An Expert Guide To Buying Waakye in Accra.

When in Ghana do as the Ghanaians do and join a waakye queue. Just like you would in New  York City at Shake Shack whilst waiting for that insanely juicy and oh-so-good burger 😛🍔. You see, in Ghana there are two kinds of people;  #TeamJollof and #TeamWaakye. But as a traveller to our food-obssessed country where every meal is a rich & enjoyable conversation, you really can't afford to pick one team over the other. You have to try both and I am your expert guide who will hold your hand ( virtually) and guide you on how to 1. Know How to Spot The Ultimate Waakye Joint 2. How to Buy Waakye Like A Pro . 

Ladies and Gentlemen, thank you for coming along on this guide. Shall we begin?

A little background on waakye before we set off. Waakye originated from Northern Ghana and it's said the best waakye is made by Northern Muslim women. This is actually true and once in Ghana you have to visit ( definitely not alone) Nima market for authentic waakye. Waakye is made from rice and black-eyed beans and the dark reddish color comes from dry millet leaves which are boiled together in the rice and beans mix.

As Ghanaians we eat waakye as breakfast and lunch. As a breakfast meal, it actually tastes much better due to the balance of the low morning temperatures and the spicy heat coming from the waakye. Keeps a fire burning within🔥🔥 you for the rest of the morning. It's quite common to see office workers in their suits, school children in their uniforms and even policemen in their mufti standing in queues waiting to buy breakfast.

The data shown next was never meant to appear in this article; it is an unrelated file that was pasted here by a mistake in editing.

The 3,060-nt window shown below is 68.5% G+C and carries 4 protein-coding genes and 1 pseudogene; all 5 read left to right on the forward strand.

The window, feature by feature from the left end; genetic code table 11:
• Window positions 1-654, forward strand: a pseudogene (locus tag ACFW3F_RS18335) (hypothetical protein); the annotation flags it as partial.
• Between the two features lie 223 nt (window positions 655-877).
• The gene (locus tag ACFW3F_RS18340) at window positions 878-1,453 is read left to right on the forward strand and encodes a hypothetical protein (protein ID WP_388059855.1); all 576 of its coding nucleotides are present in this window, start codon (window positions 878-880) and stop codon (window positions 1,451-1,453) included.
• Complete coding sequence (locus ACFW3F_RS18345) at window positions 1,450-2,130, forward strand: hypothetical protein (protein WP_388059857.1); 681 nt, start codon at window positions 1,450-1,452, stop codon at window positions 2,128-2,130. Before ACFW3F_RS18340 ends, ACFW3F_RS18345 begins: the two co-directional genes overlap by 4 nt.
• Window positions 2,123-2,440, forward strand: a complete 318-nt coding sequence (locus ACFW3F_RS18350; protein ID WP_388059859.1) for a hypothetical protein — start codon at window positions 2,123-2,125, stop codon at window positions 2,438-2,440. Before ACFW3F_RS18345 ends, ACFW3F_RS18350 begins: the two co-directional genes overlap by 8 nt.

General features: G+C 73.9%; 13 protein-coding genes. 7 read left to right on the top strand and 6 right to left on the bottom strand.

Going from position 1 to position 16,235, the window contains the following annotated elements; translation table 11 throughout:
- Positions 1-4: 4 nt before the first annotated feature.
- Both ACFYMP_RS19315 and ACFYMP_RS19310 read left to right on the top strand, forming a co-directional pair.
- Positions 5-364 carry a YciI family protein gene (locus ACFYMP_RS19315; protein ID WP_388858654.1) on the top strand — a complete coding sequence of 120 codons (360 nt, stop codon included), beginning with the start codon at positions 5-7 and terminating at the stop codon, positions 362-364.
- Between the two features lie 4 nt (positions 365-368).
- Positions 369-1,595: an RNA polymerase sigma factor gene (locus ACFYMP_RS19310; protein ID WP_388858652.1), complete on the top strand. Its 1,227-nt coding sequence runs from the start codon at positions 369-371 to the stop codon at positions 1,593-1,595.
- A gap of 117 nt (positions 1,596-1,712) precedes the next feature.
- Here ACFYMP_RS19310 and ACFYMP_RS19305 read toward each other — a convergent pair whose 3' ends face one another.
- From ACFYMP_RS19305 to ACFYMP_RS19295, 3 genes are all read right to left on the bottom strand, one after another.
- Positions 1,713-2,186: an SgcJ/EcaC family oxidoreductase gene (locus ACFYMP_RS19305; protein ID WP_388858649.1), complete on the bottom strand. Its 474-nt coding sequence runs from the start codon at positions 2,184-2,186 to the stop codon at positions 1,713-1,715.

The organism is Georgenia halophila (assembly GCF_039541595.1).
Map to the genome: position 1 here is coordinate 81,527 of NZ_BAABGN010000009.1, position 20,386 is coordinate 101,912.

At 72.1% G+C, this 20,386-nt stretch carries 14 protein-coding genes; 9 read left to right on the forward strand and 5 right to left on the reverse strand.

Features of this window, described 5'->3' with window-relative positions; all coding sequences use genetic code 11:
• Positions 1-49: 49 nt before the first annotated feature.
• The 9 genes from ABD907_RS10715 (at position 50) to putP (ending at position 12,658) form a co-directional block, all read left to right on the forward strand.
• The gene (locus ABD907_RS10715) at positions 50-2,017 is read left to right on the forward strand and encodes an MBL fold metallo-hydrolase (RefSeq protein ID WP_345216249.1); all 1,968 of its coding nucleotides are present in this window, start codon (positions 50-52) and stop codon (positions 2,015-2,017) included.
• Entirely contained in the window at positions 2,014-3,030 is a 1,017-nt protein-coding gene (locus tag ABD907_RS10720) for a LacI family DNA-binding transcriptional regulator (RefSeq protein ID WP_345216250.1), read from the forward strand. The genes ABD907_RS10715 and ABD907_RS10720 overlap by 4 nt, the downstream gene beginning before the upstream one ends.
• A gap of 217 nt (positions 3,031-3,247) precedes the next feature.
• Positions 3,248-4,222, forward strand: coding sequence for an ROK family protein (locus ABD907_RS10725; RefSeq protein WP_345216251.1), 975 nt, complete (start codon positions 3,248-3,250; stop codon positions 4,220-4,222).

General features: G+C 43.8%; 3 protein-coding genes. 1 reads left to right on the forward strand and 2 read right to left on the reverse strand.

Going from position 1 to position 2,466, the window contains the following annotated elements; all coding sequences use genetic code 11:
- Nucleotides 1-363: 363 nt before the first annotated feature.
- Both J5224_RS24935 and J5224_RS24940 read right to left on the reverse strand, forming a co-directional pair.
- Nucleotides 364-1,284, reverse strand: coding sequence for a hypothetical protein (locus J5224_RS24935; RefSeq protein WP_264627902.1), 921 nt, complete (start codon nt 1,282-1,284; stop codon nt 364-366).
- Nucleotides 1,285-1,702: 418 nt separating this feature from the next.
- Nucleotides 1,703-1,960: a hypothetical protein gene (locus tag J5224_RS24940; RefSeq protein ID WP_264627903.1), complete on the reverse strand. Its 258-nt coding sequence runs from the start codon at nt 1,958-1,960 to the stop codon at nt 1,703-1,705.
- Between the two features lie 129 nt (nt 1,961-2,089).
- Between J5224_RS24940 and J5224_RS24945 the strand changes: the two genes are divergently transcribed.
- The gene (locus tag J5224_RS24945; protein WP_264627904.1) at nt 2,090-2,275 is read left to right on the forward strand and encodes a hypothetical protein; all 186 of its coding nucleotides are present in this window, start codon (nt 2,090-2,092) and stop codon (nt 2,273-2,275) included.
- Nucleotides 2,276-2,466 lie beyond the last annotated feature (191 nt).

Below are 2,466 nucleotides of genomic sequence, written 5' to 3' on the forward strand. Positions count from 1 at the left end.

Let's begin:

1. HOW TO SPOT THE ULTIMATE WAAKYE JOINT

A waakye joint is always located by the roadside i.e it's a street food eatery. Restaurants in Accra serve waakye but to eat like the locals, buy waakye from the waakye street vendor. The vendors are mostly women ( I am yet to see a man selling waakye). The eatery is housed in a wooden shack or a metal container.

A great waakye joint has it's named written boldly on the front of the container. Example: Hajia Waakye Joint, Ewurade Na Aye Waakye (God Who Did It) , Nyame Ye Waakye ( God is Good Waakye). We are very religious in Ghana and God's name is always chosen as a business name for small & micro businesses. 

Look out for the length of the queue infront of the waakye joint. Is it sparse? Are there many cars parked infront of the kiosk? Are there many office workers waiting patiently in line although its 8 in the morning? The longer the line, you are guaranteed of a great tasting waakye. Lines tell you that the waakye joint is popular amongst the locals. There's a funny thing we say amongst us that the waakye seller has 'jujued' all the buyers that's why they are repeat buyers & loyalists. But that's a joke oh 😉.

Most waakye joints are located by the street and thus possibly near an open gutter. We don't close our gutters here unfortunately. But before buying make sure it's a clean gutter not one choked with filth and crazy bug-eyed flies. Ok, so another 'inside' joke is that great waakye is always near an open gutter and there has to be a fly or two 😄😅 buzzing around. Don't mind them.

Be on the look out for Waakye leaves in the kiosk. The best waakye is sold in these magical leaves which add it's own unique flavour to your meal. 

that waakye leaf 

gives a unique flavor to waakye any day.